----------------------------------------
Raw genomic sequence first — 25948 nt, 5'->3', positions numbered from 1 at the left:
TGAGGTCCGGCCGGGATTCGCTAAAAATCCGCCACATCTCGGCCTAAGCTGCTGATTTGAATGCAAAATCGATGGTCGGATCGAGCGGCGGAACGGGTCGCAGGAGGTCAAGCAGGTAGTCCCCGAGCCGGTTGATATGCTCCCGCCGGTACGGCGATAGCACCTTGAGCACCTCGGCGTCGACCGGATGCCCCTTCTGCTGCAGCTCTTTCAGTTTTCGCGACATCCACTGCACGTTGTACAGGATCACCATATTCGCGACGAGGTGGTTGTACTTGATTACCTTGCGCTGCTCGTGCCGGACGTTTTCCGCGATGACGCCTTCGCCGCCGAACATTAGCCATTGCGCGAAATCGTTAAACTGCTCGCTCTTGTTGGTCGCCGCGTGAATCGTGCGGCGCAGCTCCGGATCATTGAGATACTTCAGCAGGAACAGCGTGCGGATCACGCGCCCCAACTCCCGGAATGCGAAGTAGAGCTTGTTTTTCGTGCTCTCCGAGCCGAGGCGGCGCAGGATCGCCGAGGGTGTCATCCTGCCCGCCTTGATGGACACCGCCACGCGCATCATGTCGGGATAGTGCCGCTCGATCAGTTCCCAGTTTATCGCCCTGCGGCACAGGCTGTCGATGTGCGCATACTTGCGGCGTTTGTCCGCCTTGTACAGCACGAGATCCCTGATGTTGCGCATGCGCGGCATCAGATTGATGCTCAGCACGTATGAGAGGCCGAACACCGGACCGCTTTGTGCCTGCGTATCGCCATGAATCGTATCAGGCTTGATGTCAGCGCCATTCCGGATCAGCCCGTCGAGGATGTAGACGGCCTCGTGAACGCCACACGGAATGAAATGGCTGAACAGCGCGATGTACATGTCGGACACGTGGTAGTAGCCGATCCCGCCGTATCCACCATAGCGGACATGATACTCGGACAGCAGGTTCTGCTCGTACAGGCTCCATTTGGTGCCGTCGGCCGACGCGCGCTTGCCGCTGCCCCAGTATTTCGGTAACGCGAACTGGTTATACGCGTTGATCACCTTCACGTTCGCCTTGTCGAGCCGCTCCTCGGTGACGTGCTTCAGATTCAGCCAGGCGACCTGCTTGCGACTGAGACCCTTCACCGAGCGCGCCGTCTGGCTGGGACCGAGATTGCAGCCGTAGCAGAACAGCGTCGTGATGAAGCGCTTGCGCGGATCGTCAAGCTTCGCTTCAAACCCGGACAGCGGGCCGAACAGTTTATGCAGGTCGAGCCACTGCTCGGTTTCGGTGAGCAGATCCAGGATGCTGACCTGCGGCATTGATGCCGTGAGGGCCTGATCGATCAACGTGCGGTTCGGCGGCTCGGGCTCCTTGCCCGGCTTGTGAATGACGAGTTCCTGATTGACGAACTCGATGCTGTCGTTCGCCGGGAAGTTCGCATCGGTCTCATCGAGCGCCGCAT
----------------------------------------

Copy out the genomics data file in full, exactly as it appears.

Raw genomic sequence first — 25948 nt, 5'->3', positions numbered from 1 at the left:
TGAGGTCCGGCCGGGATTCGCTAAAAATCCGCCACATCTCGGCCTAAGCTGCTGATTTGAATGCAAAATCGATGGTCGGATCGAGCGGCGGAACGGGTCGCAGGAGGTCAAGCAGGTAGTCCCCGAGCCGGTTGATATGCTCCCGCCGGTACGGCGATAGCACCTTGAGCACCTCGGCGTCGACCGGATGCCCCTTCTGCTGCAGCTCTTTCAGTTTTCGCGACATCCACTGCACGTTGTACAGGATCACCATATTCGCGACGAGGTGGTTGTACTTGATTACCTTGCGCTGCTCGTGCCGGACGTTTTCCGCGATGACGCCTTCGCCGCCGAACATTAGCCATTGCGCGAAATCGTTAAACTGCTCGCTCTTGTTGGTCGCCGCGTGAATCGTGCGGCGCAGCTCCGGATCATTGAGATACTTCAGCAGGAACAGCGTGCGGATCACGCGCCCCAACTCCCGGAATGCGAAGTAGAGCTTGTTTTTCGTGCTCTCCGAGCCGAGGCGGCGCAGGATCGCCGAGGGTGTCATCCTGCCCGCCTTGATGGACACCGCCACGCGCATCATGTCGGGATAGTGCCGCTCGATCAGTTCCCAGTTTATCGCCCTGCGGCACAGGCTGTCGATGTGCGCATACTTGCGGCGTTTGTCCGCCTTGTACAGCACGAGATCCCTGATGTTGCGCATGCGCGGCATCAGATTGATGCTCAGCACGTATGAGAGGCCGAACACCGGACCGCTTTGTGCCTGCGTATCGCCATGAATCGTATCAGGCTTGATGTCAGCGCCATTCCGGATCAGCCCGTCGAGGATGTAGACGGCCTCGTGAACGCCACACGGAATGAAATGGCTGAACAGCGCGATGTACATGTCGGACACGTGGTAGTAGCCGATCCCGCCGTATCCACCATAGCGGACATGATACTCGGACAGCAGGTTCTGCTCGTACAGGCTCCATTTGGTGCCGTCGGCCGACGCGCGCTTGCCGCTGCCCCAGTATTTCGGTAACGCGAACTGGTTATACGCGTTGATCACCTTCACGTTCGCCTTGTCGAGCCGCTCCTCGGTGACGTGCTTCAGATTCAGCCAGGCGACCTGCTTGCGACTGAGACCCTTCACCGAGCGCGCCGTCTGGCTGGGACCGAGATTGCAGCCGTAGCAGAACAGCGTCGTGATGAAGCGCTTGCGCGGATCGTCAAGCTTCGCTTCAAACCCGGACAGCGGGCCGAACAGTTTATGCAGGTCGAGCCACTGCTCGGTTTCGGTGAGCAGATCCAGGATGCTGACCTGCGGCATTGATGCCGTGAGGGCCTGATCGATCAACGTGCGGTTCGGCGGCTCGGGCTCCTTGCCCGGCTTGTGAATGACGAGTTCCTGATTGACGAACTCGATGCTGTCGTTCGCCGGGAAGTTCGCATCGGTCTCATCGAGCGCCGCAT